I have to thank the National Post columnist who casually libelled Geronimo in a think piece (July 4) on the First Nations Day of Action on June 29. (See Colonials.) I didn't reply on that subject at the time because my knowledge of Geronimo was superficial, but the catch-up reading I've done since has been fascinating. I don't know enough yet to give more than a thumbnail sketch, but I can say the evidence I've encountered scarcely supports a charge of ruthlessness and implacability against Geronimo--far more against the adminstrations he made war on.
He was certainly a rough warrior. I'm not thrilled (as one example) with his account of killing four Mexican peasants. It isn't made any prettier by the fact that there was nobody in that war party (Spanish Territory, 1858) who wasn't raw over the recent murder by Spanish soldiers of somebody close to them--in Geronimo's case, his mother, wife and three children--none of these last, given the date of his marriage, could have been older than 11. Posit yourself as an adult soldier of the Spanish crown, charged with the murder of three children that age and younger. Legitimate act of war? Discuss. And these were only Geronimo's immediate family, this was a close-knit tribal community, it's unlikely there were many among the helplessly butchered who hadn't been known and in some way dear to him.
None of that makes the killing of farmers unaffiliated with the army a justifiable act. I don't even think it made sense tactically. Odds are these peasants owed a life of oppression and a few graves of their own loved ones to the kind ministrations of the crown--they might easily have been recruitable.
There are three things I don't find in the record of Geronimo's wars, and I'll accept correction and duly note it if anyone can point to counter-evidence that proves me wrong. I don't find a single campaign undertaken by Geronimo under less provocation than an atrocity committed against his people. I don't find a case where he met a band of brothers, weary of war and of wandering to escape further provocation to war, and lulled them with soft words the better to set them up for ambush and slaughter. I certainly find no evidence that he made war by preference on unarmed men, women and children who had no reason, until the sudden appearance of horses, guns and glistening sabres, to suspect they were anything but safely at peace. All three can be unequivocally charged against both the Spanish Crown and the U.S. government in their dealings with the Indians of the plains.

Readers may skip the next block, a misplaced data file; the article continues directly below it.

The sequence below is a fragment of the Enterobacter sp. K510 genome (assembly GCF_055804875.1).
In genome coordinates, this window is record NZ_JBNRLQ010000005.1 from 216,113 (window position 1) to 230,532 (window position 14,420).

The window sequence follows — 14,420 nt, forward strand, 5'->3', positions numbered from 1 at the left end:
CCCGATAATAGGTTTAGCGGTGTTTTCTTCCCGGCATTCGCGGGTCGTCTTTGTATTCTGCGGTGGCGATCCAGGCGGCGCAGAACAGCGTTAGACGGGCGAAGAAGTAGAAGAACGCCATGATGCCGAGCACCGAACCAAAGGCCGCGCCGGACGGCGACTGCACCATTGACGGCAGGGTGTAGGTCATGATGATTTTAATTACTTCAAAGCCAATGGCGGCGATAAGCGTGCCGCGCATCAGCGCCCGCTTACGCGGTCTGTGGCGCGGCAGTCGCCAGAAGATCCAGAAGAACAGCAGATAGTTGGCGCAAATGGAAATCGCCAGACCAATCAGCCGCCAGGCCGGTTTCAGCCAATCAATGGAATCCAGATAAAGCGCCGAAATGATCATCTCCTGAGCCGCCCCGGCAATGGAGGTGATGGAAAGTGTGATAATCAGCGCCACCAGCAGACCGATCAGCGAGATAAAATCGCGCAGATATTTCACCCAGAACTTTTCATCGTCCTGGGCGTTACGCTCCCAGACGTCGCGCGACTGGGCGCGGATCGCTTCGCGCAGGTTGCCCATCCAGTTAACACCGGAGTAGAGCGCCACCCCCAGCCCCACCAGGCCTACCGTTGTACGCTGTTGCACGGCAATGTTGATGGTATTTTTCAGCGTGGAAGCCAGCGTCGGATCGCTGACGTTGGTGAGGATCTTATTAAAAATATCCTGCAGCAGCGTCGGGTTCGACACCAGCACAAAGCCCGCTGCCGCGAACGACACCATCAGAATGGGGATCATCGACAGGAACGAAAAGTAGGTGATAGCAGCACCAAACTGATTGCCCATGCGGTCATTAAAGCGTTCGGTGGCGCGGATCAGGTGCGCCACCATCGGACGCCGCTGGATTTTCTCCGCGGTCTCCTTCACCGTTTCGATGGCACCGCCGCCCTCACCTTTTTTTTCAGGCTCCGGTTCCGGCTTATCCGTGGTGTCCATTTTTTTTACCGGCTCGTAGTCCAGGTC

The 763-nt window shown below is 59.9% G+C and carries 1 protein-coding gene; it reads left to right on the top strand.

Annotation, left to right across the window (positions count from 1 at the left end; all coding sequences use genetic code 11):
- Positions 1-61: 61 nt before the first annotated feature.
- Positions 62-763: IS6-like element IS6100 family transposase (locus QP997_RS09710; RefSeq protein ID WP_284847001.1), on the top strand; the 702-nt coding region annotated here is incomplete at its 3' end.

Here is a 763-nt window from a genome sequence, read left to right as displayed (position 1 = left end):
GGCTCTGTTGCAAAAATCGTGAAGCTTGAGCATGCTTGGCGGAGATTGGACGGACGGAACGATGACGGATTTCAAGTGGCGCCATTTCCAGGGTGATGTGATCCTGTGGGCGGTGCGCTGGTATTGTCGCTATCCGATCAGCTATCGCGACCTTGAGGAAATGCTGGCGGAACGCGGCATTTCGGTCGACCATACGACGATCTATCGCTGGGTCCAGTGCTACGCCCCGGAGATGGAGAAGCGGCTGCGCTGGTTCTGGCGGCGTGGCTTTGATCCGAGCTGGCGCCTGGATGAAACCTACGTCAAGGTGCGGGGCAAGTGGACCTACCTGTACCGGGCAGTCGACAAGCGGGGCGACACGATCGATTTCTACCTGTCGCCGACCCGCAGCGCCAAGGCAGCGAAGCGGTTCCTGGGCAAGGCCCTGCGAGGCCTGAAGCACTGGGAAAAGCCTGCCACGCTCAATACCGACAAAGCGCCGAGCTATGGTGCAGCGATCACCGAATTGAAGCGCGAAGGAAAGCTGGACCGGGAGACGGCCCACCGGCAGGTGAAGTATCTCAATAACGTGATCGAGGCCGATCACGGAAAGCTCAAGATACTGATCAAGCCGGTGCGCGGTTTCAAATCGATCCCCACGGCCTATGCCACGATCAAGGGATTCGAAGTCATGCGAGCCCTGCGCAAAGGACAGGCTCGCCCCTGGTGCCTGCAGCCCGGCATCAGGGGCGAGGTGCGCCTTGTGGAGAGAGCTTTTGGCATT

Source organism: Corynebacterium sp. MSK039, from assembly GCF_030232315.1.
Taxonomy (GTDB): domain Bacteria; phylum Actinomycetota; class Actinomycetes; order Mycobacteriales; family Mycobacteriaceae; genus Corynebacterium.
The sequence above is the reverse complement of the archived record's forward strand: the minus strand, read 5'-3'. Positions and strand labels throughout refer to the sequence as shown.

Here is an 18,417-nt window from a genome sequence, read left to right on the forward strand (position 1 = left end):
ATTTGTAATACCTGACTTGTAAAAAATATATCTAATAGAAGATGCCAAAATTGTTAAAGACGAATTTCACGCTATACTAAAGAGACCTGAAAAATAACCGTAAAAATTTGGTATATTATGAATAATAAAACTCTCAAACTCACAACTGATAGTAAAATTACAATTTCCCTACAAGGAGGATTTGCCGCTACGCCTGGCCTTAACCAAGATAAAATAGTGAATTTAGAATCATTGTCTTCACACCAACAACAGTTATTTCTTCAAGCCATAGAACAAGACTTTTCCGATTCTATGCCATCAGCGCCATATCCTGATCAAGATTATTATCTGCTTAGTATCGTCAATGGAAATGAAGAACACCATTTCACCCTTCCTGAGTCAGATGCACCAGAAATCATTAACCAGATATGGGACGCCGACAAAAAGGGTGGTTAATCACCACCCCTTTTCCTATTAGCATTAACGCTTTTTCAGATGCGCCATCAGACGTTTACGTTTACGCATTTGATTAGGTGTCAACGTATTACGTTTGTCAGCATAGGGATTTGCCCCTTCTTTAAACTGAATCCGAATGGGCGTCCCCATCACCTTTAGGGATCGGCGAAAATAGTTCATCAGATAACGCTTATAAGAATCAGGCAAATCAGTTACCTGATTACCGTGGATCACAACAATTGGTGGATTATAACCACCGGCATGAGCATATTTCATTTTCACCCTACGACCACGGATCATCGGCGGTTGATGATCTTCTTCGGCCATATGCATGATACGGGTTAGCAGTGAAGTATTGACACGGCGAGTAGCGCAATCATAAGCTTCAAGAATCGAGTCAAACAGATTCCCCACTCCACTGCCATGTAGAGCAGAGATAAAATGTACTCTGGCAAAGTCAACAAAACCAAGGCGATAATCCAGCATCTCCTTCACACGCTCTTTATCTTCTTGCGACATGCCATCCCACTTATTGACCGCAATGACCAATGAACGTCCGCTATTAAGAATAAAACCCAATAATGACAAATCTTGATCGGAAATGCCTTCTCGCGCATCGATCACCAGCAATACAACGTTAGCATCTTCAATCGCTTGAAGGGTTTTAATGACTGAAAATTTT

Far from being implacable, Geronimo more than once tried to reach an honourable accomodation with territorial adminstrations, and would have succeeded if he'd ever met one administrator who was a man of honour. I don't say it would have been impossible to find one, but I can't say it's surprising, after so many frustrations, that Geronimo grew tired of looking. From what's known of his character, it's very likely he would never have taken up arms again if the words of peace spoken to the Apaches at Apache Tejo (U.S. Territory, 1863) had been genuine rather than a calculated move in a despicable act of betrayal.
I suppose it could be argued that if the territorial adminstration was as ruthless as I've suggested, they would have hanged him unceremoniously at his last surrender. I suspect the administration would have been happy to do that if public opinion would have allowed it, but in fact it wasn't usual to hang or even jail enemy combatants who had honourably surrendered. The imprisonment at hard labour of Geronimo and his remnant band was a violation of the terms of surrender. Robert E. Lee wasn't imprisoned and put to hard labour at his surrender, and Lee's brilliant generalship considerably prolonged a far more devastating insurrection than Geronimo's, with far less justification at its core. Geronimo was not fighting to preserve a slave empire.
I'd guess the administration figured they could avoid the time, trouble and possibly embarrassing publicity of a trail and hanging, by quietly working Geronimo to death. He was nearly sixty, which is a lot older in 19th century years than in ours. He double-crossed them by living to be eighty and telling his own story in his own words. Words always rich in their cadence, and at the height of their sonority reminiscent of a Cathedral bell.
C 2007 Martin Heavisides